Los Angeles Times
January 25, 2005
Every Briton knows that the Magna Carta, which placed some of the first limits on the absolute power of kings, was signed in 1215 by a reluctant King John and his barons in a meadow at Runnymede, beside the Thames. Every American knows that the Declaration of Independence was adopted in Philadelphia in 1776, in the building later known as Independence Hall. But another such milestone, equally worth celebrating, too few people remember.
The document involved is merely the minutes of a meeting. And if you go today to the spot where the meeting took place, 2 George Yard, a small courtyard in London's financial district, you will find no monument, no plaque, no troops of schoolchildren — only the service entrance to an office building.
Yet the reverberations from what happened on this spot, on the late afternoon of May 22, 1787, eventually caught the attention of millions of people around the world, including the first and greatest student of what today we call civil society. The result of the series of events begun that afternoon in London, wrote Alexis de Tocqueville decades later, was "absolutely without precedent . If you pore over the histories of all peoples, I doubt that you will find anything more extraordinary." The building that once stood at 2 George Yard was a bookstore and printing shop. The proprietor was James Phillips, publisher and printer for Britain's small community of Quakers. On that May afternoon, after the pressmen and typesetters had gone home for the day, 12 men filed through his doors. They formed themselves into a committee with what seemed to their fellow Londoners a hopelessly idealistic and impractical aim: ending first the slave trade and then slavery itself in the most powerful empire on Earth.
The interests they were taking on were entrenched and influential. Britain dominated the Atlantic slave trade. Roughly half the slaves taken across the ocean to its lucrative West Indian sugar islands, to the United States and to other European colonies were transported in British ships. Starting an anti-slavery movement in Britain in 1787 was like starting a renewable energy movement in Saudi Arabia today.
The minutes of that historic meeting, preserved in a leather-bound volume at the British Library, are only a single page long, in the clear, flowing handwriting of the committee's firebrand organizer, Thomas Clarkson.
They begin simply: "At a Meeting held for the Purpose of taking the Slave Trade into consideration, it was resolved that the said Trade was both impolitick and unjust." Throughout history, of course, slaves and other oppressed people have periodically staged uprisings. Given the conditions under which they lived, that was only to be expected. But what made the movement that grew out of the George Yard meeting so unprecedented was this: It was the first time that a large number of people in one country became outraged — and stayed outraged for many years — over the plight of other people, of another color, in other parts of the world.
The movement took off immediately, in a way that earlier scattered abolitionist efforts, in both Britain and North America, never had. Petitions flooded Parliament, which the following year took the timid first step of regulating conditions on the slave ships. Slavery became the prime topic of the London debating societies. Anti-slavery books and posters flooded the country. In a seven-year period, Clarkson rode 35,000 miles by horseback through England, Scotland and Wales, setting up local anti-slavery committees.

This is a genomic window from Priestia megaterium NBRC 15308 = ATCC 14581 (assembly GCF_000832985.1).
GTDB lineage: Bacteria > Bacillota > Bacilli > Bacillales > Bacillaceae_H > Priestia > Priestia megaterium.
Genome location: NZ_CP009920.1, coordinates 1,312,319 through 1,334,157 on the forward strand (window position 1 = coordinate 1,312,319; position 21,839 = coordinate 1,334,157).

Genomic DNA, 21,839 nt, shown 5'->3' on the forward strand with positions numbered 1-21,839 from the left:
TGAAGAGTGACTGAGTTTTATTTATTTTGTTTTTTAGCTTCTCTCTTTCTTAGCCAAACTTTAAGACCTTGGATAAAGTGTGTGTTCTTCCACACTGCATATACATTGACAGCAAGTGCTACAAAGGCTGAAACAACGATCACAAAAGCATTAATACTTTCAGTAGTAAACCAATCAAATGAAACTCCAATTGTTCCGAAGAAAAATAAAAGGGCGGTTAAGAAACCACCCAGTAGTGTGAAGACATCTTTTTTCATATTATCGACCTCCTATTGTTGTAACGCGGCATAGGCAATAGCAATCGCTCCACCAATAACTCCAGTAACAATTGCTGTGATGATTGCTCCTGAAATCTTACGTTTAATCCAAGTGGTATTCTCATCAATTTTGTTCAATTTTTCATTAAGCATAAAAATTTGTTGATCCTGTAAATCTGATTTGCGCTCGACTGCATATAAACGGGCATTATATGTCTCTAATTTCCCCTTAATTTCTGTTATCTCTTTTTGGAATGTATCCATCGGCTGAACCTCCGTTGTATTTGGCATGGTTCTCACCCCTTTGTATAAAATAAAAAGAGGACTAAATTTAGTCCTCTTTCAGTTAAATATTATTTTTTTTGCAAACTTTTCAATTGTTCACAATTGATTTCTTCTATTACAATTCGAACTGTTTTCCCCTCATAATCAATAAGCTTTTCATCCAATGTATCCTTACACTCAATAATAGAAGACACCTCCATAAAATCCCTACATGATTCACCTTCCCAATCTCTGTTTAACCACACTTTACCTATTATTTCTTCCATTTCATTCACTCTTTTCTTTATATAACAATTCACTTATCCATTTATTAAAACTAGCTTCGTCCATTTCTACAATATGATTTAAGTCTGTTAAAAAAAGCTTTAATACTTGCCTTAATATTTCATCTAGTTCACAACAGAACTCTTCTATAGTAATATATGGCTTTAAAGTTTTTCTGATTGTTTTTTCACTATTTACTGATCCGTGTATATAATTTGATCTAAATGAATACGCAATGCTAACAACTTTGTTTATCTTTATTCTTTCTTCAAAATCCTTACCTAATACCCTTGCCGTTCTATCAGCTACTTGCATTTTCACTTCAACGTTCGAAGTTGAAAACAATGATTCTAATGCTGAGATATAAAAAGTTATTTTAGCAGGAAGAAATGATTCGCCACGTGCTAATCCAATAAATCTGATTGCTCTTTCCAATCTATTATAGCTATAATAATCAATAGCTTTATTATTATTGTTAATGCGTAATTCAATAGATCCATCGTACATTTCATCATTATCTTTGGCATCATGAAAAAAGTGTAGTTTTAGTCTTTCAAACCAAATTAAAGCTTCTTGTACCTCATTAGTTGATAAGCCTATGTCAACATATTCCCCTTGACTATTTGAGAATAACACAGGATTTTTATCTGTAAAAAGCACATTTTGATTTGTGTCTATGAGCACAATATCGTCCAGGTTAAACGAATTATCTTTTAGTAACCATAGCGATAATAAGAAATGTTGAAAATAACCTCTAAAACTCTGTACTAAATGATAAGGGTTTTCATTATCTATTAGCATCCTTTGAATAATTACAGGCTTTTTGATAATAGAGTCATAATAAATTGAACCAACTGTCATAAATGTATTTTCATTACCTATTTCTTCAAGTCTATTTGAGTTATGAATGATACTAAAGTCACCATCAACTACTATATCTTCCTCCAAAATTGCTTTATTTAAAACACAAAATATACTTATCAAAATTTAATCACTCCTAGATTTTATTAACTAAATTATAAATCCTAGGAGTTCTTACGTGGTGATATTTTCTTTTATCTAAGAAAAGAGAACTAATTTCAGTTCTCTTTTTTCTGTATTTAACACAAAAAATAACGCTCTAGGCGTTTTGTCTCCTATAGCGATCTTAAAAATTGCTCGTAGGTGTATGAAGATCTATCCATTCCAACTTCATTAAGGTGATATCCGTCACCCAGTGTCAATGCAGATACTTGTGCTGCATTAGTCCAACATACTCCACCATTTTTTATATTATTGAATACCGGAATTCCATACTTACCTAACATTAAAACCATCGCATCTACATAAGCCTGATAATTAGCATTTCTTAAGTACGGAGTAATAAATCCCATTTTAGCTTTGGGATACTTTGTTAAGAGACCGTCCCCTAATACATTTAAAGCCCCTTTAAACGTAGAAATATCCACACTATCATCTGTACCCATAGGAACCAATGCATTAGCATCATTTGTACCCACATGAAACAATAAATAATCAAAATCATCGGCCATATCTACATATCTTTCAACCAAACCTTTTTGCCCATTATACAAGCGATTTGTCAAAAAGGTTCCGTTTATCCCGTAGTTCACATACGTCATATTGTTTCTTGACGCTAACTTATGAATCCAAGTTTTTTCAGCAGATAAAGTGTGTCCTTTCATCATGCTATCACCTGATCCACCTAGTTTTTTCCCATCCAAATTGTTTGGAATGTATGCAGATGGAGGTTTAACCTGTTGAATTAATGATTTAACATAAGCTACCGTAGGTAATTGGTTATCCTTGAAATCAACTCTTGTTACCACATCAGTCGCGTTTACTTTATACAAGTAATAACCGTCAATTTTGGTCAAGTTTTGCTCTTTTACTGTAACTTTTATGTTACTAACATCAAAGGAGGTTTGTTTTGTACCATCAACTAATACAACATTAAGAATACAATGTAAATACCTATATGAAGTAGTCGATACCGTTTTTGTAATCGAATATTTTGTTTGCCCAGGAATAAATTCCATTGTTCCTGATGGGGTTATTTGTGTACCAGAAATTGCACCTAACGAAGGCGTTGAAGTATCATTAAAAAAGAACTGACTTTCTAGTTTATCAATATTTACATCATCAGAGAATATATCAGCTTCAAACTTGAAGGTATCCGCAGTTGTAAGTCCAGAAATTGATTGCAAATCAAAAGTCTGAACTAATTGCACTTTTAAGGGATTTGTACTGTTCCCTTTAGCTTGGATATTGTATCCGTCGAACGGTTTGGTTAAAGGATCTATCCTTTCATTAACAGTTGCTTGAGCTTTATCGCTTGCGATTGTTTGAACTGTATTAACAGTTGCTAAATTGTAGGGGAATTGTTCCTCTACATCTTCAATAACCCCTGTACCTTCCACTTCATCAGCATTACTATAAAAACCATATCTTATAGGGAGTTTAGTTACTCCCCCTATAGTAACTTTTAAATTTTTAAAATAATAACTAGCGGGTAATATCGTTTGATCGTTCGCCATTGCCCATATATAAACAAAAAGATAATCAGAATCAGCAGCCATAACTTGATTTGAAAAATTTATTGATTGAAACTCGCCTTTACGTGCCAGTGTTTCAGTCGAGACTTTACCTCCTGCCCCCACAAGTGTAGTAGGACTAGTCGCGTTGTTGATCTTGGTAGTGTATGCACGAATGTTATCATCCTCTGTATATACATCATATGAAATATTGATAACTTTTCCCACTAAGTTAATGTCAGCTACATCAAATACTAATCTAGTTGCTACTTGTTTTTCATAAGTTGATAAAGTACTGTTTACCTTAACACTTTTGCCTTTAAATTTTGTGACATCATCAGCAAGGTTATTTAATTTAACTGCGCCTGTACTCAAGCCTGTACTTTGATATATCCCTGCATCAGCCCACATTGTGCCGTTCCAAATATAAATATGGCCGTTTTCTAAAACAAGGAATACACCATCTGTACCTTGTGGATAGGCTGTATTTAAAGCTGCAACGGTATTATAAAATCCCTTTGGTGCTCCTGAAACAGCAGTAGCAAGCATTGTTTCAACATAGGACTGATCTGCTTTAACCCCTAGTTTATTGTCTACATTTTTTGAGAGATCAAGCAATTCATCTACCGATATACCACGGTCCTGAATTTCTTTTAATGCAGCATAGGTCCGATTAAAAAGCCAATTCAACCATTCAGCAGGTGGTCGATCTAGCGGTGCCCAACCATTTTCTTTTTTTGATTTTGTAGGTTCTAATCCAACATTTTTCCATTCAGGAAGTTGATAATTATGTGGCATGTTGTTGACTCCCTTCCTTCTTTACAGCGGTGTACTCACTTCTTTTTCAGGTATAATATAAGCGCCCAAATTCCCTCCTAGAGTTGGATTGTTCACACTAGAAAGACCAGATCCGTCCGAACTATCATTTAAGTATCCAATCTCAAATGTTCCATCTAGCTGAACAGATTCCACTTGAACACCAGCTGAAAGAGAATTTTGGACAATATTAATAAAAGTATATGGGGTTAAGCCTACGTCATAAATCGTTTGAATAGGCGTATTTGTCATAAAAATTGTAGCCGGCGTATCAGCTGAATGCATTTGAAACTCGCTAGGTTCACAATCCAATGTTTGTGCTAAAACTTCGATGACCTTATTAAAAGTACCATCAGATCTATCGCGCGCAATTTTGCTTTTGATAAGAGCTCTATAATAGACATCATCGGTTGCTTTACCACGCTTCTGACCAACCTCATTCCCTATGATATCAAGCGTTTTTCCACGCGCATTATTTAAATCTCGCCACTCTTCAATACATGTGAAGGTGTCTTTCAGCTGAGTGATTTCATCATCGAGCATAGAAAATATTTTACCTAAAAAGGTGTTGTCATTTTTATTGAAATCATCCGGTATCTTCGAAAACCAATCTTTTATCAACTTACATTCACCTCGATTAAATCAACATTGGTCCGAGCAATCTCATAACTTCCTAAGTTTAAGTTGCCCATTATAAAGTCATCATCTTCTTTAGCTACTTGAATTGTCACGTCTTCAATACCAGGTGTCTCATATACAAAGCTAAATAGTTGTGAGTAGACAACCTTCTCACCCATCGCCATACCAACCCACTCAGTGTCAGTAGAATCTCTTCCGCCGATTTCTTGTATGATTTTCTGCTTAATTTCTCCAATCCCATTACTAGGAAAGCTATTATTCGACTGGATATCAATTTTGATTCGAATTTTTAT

No one was more astonished than the powerful slave owners' lobby, which previously had only concerned itself with sugar tariffs and the like. "The Press teems with pamphlets upon this subject, and my table is covered with them," Stephen Fuller, London agent for the Jamaican planters, reported in despair to his employers. "The stream of popularity runs against us."
The outpouring, moreover, defied economic self-interest. From Sheffield, famous for making knives, scissors, razors and the like, 769 metalworkers petitioned Parliament against the slave trade, saying that even though their wares had routinely been purchased by slave-ship captains and then traded to buy slaves in Africa, they nonetheless "consider the case of the nations of Africa as their own." Fuller was amazed that the petitions pouring into Parliament were "stating no grievance or injury of any kind or sort, affecting the Petitioners themselves."
It took the movement more than 50 years from that first meeting to end slavery in the British empire. That goal was finally reached in 1838, a full quarter of a century before slavery died in the United States. No more chained slaves cross the Atlantic today, but the spirit that crystallized at George Yard is with us in a different way. In the idea that those who suffer "no grievance or injury" have the obligation to speak up for those who have suffered them lies the birth of the vision that human rights are universal.
In this very unequal world of ours, where decisions made in our own country — on subjects including military intervention, the sanctioning of torture and the complex economics of globalization — connect us morally to the farthest corners of the Earth, this is an idea that seems more relevant than ever. In that sense, the process born on that long-ago afternoon in 1787 is not only incomplete, it has barely begun.